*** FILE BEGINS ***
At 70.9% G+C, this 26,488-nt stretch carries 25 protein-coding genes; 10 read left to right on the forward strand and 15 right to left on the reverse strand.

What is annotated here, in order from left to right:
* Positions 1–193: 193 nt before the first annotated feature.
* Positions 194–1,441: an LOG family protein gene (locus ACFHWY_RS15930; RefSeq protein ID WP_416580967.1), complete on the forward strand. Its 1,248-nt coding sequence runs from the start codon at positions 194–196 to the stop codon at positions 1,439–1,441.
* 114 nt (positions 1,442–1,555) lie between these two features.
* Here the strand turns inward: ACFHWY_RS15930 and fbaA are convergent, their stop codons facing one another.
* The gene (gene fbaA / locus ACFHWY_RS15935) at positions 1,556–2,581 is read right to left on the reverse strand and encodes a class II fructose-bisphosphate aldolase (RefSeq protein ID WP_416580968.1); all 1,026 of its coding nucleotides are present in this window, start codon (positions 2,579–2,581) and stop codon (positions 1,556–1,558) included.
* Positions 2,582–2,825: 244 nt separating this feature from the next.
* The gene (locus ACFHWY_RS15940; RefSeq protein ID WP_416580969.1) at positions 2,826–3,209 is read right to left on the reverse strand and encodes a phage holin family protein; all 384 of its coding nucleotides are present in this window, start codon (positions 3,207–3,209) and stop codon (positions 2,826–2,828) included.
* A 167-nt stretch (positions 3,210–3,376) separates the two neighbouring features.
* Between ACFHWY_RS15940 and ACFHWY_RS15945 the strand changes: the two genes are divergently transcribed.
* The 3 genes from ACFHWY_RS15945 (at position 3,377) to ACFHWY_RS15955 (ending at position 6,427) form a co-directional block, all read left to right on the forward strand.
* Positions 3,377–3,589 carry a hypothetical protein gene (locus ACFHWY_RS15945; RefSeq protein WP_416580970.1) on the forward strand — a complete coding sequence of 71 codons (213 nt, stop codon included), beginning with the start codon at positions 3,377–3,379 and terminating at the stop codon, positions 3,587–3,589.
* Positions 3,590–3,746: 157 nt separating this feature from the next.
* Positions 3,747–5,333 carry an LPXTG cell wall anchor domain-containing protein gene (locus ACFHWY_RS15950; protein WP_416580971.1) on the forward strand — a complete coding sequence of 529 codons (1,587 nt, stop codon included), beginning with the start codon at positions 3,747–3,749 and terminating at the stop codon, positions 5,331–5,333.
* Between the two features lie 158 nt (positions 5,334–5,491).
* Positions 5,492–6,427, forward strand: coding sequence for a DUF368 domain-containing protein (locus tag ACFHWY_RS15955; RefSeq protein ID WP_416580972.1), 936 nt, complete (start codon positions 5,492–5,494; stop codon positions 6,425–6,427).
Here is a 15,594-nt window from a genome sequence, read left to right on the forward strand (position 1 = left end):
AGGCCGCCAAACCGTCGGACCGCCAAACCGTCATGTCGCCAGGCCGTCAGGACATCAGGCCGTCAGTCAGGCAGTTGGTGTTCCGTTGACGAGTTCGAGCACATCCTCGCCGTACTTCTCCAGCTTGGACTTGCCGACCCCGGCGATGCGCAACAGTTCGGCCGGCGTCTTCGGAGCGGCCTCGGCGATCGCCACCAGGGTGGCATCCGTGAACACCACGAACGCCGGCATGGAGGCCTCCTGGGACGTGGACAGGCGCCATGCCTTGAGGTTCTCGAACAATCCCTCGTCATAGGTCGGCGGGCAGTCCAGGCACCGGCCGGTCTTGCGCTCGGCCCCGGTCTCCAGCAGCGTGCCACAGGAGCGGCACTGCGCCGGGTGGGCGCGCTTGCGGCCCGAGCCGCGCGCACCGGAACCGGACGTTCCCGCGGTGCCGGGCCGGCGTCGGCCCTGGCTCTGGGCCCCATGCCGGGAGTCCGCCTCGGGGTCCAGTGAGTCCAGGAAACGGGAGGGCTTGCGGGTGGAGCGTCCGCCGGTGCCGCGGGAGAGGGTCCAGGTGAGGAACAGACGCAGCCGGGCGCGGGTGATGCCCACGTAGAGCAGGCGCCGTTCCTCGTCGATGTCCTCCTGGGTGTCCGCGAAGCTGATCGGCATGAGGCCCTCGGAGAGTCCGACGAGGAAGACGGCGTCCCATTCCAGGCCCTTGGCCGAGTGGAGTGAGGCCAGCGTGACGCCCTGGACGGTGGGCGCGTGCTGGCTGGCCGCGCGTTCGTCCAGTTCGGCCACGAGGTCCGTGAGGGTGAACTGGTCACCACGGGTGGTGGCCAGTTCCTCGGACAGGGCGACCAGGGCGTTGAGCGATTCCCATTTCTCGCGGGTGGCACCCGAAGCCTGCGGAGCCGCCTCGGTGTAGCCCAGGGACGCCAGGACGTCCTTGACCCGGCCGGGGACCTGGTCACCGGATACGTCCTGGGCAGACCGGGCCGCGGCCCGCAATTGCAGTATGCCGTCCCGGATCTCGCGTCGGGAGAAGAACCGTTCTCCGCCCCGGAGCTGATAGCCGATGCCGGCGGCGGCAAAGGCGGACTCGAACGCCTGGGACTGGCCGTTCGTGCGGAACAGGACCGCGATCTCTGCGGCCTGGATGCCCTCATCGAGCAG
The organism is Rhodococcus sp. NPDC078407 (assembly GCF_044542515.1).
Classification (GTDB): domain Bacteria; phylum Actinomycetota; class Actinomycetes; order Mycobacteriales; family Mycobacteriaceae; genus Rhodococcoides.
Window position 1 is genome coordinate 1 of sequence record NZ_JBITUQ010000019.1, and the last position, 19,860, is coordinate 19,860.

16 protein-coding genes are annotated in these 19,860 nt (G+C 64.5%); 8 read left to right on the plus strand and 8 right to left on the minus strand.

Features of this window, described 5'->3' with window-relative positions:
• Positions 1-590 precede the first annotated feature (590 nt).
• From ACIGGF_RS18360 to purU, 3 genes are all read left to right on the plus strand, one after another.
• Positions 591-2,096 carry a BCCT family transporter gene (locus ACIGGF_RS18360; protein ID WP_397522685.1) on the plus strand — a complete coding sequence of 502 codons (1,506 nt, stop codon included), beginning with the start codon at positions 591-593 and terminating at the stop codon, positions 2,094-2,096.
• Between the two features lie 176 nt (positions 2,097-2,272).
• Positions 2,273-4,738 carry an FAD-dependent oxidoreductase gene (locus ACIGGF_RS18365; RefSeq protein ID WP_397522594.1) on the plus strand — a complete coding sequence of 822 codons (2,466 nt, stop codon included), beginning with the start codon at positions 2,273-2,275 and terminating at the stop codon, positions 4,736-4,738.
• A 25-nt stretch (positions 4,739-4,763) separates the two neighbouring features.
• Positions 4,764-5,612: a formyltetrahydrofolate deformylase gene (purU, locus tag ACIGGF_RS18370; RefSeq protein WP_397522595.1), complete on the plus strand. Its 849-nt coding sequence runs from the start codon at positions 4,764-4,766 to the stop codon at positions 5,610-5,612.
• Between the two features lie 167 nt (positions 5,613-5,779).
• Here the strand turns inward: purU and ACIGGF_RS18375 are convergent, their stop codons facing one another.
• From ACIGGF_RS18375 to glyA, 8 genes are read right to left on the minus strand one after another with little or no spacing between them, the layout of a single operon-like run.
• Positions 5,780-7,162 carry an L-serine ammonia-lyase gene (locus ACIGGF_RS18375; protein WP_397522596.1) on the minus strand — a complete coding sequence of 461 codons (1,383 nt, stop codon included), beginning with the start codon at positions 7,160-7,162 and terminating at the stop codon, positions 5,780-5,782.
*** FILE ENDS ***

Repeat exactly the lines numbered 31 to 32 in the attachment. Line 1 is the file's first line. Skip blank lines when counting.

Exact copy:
• Positions 4,764-5,612: a formyltetrahydrofolate deformylase gene (purU, locus tag ACIGGF_RS18370; RefSeq protein WP_397522595.1), complete on the plus strand. Its 849-nt coding sequence runs from the start codon at positions 4,764-4,766 to the stop codon at positions 5,610-5,612.
• Between the two features lie 167 nt (positions 5,613-5,779).